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‘Humble cactus’ bringing hope of ‘green gold’ to rural Algeria

By Amal Belalloufi  /  AFP, SIDI FREDJ, Algeria

Prickly pears grow on a cactus in the Skhour Rhamna region near Marrakesh, Morocco, on Aug. 6, 2011.

Photo: AFP

For generations, Algerians like the Gueldasmi family have barely eked out a living growing prickly pear fruits, but thanks to the cactus’ newfound virtues, their lives are steadily improving.

“Now, my future is here. There is no need to go abroad [to find work],” said 40-year-old Fethi Gueldasmi, whose family’s revenues have been growing thanks to what agronomists and biologists now call the “green gold.”

Scientific reports have indicated that the Opuntia species of prickly pears that thrives in arid regions like Algeria’s northern Sidi Fredj contains a plethora of virtues.

Everything from the cactus — once considered sacred by the ancient Aztecs — can be transformed to yield nutritional and medical benefits, except for its prickly spines.

The green spiny discs, known as cladodes, are used for fodder, while their tender inner flesh is a star of the cuisine of Mexico, where the cactus originated and figures on its national flag.

Oil extracted from the seeds of fruit has anti-oxidant benefits and is used in cosmetics for its anti-aging properties, besides being rich in vitamin C, calcium and magnesium.

The flowers of the cactus go into making herbal tea, while the pulp of the red fruit is turned into juice, vinegar, jams and even sorbets.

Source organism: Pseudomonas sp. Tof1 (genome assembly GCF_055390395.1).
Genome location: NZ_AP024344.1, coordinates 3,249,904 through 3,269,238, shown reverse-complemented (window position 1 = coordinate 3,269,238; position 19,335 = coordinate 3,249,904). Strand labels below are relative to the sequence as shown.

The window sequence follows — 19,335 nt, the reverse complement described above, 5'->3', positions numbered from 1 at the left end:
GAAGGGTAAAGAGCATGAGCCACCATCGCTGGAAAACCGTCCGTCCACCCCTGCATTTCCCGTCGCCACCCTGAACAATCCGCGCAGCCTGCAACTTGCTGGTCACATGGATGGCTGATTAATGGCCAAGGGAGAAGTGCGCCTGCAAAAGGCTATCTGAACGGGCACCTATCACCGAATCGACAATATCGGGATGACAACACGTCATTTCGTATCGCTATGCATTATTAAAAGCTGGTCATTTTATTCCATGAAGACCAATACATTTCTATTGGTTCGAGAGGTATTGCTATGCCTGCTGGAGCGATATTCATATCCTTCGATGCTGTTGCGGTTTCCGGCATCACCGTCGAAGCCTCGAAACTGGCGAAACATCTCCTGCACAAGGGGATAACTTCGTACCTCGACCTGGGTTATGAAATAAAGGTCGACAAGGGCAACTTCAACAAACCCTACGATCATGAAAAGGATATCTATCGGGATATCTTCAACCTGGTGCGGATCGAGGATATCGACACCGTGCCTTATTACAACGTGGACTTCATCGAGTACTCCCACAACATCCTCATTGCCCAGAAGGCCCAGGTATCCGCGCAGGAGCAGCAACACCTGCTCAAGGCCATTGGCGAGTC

A 2017 study by the UN Food and Agriculture Organization (FAO) concluded that prickly pears could be the answer to much of the world’s food security woes and prevent soil erosion.

In Sidi Fredj, once an impoverished town in the Souk Haras Province bordering Tunisia, Gueldsami, like his father and grandfather before him, farms prickly pears.

The fruit must be handled carefully to avoid being pricked by the sharp spines. Until recently it was harvested for its tasty, sweet flesh, which only fetched a pittance of 10 dinars (US$0.08) a piece at the local market.

However, since 2013 all that has changed with the creation of a cooperative of farmers, scientists and traders in Souk Haras, with help from Mexico, to exploit and market prickly pear by-products.

A small factory was built in 2015 and oil was produced in small quantities before reaching 300 liters in 2017 and 1,000 liters last year.

The cooperative is hoping to increase the output seven-fold by the end of this year thanks to a new and bigger factory, which opened at the end of last year.

One tonne of grains is needed to produce 1 liter of oil, which can fetch more than 2,000 euros (US$2,259) in Europe.

Algeria’s “green gold” is exported to France, Germany and Qatar, and plans are being made to sell it in the US as well, farmer Djamal Chaib said.

Although Algeria — where most of the fertile land is free of pesticides — has no organic certification body, oil from Sidi Fredj obtained an “organic” label from European agencies and is sold as such abroad.

“While most cacti are inedible, the Opuntia species has much to offer, especially if treated like a crop rather than a weed run wild,” the FAO said in its 2017 report.

It highlighted the 2015 Madagascar drought, in which the “cactus proved a crucial supply of food, forage and water for local people and their animals.”

About 80 percent of Algeria, Africa’s largest country, is arid or semi-arid, providing an ideal terrain for farming prickly pears.

In Sidi Fredj, the Gueldsami family and others have seen their revenues increase thanks to farming and selling of the prickly pears.

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